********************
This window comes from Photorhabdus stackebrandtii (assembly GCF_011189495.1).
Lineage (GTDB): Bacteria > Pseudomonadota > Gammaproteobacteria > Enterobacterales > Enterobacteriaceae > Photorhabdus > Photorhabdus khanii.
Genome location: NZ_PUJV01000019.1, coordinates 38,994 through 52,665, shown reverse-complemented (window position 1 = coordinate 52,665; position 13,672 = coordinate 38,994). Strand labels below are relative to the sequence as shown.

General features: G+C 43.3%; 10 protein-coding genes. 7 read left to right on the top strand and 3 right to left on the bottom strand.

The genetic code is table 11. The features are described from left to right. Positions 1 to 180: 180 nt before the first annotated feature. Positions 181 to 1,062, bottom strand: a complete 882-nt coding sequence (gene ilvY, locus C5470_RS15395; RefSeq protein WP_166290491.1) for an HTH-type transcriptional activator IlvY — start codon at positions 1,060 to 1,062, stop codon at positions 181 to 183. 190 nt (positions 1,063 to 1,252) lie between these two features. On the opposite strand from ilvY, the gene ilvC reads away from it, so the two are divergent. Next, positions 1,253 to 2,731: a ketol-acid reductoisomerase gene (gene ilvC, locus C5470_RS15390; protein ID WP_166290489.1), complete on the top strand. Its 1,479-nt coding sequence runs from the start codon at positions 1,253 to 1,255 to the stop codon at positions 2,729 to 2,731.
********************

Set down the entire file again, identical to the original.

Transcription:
This window comes from Photorhabdus stackebrandtii (assembly GCF_011189495.1).
Lineage (GTDB): Bacteria > Pseudomonadota > Gammaproteobacteria > Enterobacterales > Enterobacteriaceae > Photorhabdus > Photorhabdus khanii.
Genome location: NZ_PUJV01000019.1, coordinates 38,994 through 52,665, shown reverse-complemented (window position 1 = coordinate 52,665; position 13,672 = coordinate 38,994). Strand labels below are relative to the sequence as shown.

General features: G+C 43.3%; 10 protein-coding genes. 7 read left to right on the top strand and 3 right to left on the bottom strand.

The genetic code is table 11. The features are described from left to right. Positions 1 to 180: 180 nt before the first annotated feature. Positions 181 to 1,062, bottom strand: a complete 882-nt coding sequence (gene ilvY, locus C5470_RS15395; RefSeq protein WP_166290491.1) for an HTH-type transcriptional activator IlvY — start codon at positions 1,060 to 1,062, stop codon at positions 181 to 183. 190 nt (positions 1,063 to 1,252) lie between these two features. On the opposite strand from ilvY, the gene ilvC reads away from it, so the two are divergent. Next, positions 1,253 to 2,731: a ketol-acid reductoisomerase gene (gene ilvC, locus C5470_RS15390; protein ID WP_166290489.1), complete on the top strand. Its 1,479-nt coding sequence runs from the start codon at positions 1,253 to 1,255 to the stop codon at positions 2,729 to 2,731.